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Blood RelationsChristian and Jew in The Merchant of Venice$
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Janet Adelman

Print publication date: 2008

Print ISBN-13: 9780226006819

Published to Chicago Scholarship Online: February 2013

DOI: 10.7208/chicago/9780226006833.001.0001

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Leaving the Jew's House

Leaving the Jew's House

Father, Son, and Elder Brother

Chapter:
(p.38) Chapter Two Leaving the Jew's House
Source:
Blood Relations
Author(s):

Janet Adelman

Publisher:
University of Chicago Press
DOI:10.7208/chicago/9780226006833.003.0002

Conversion from Judaism to Christianity in William Shakespeare's The Merchant of Venice—at least before Shylock's enforced conversion—is represented as a child's deception and then abandonment of a father. This representation is most explicit in Jessica, but she is not the only child who leaves Shylock's house and deceives a father in the process: Lancelot does the same thing. As Lancelot manages the transition from Shylock's house to Bassanio's, and hence secures his status as Christian rather than Jew, his passage obliquely reiterates one of the central narratives through which Christian tradition understands that transition at its point of origin: a narrative that turns radically on a son's deception of his father in order to secure the blessing intended for his older brother. This chapter examines why Lancelot's decision to leave Shylock's house should be so much more difficult, and so much more fraught with guilt, than Jessica's. It suggests that Shakespeare shapes Lancelot's throwaway scene of conversion in terms that encapsulate Christianity's anxieties about its vexed paternity in Judaism.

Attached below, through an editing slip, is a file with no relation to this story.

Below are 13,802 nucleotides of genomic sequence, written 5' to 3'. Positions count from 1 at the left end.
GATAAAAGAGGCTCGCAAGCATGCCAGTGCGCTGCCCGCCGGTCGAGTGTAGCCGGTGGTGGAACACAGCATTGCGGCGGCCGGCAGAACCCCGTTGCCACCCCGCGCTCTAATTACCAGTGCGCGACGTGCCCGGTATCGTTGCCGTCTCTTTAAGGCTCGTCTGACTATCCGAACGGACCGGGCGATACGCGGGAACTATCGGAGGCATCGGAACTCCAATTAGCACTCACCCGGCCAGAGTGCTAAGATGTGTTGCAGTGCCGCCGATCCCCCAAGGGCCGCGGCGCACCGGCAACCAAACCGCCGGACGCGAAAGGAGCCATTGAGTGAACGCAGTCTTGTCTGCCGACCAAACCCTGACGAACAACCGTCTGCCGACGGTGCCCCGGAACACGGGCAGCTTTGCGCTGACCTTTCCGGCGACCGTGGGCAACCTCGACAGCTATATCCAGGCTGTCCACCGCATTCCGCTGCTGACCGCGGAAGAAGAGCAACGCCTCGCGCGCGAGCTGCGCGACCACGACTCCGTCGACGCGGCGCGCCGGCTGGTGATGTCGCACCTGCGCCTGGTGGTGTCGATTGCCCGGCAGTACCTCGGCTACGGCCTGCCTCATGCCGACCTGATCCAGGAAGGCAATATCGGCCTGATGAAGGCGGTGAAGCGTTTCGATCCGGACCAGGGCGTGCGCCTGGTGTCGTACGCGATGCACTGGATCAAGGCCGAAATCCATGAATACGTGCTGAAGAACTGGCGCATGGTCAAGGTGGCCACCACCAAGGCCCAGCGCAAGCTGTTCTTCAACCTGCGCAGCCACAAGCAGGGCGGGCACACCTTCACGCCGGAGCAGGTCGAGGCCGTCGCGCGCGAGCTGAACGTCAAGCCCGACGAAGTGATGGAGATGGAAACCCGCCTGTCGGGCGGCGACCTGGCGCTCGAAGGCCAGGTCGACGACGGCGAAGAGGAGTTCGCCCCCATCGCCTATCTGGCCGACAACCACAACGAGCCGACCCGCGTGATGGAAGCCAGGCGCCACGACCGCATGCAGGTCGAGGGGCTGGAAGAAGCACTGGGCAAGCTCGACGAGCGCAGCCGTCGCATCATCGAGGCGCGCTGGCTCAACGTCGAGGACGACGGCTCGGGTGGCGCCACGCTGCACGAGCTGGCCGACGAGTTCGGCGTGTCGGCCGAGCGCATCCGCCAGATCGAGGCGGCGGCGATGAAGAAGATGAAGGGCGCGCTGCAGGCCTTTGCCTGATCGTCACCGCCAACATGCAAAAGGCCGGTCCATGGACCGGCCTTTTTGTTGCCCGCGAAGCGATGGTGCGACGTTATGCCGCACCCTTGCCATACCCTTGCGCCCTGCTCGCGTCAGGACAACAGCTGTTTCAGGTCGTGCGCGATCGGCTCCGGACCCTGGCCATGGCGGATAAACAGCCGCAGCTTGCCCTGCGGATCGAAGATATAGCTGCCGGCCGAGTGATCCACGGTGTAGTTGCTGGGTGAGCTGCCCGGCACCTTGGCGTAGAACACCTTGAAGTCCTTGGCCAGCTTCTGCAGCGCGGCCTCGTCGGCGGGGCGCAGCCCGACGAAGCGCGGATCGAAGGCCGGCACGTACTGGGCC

Keywords:   deception, The Merchant of Venice, William Shakespeare, conversion, Christian tradition, Judaism, Christianity, paternity

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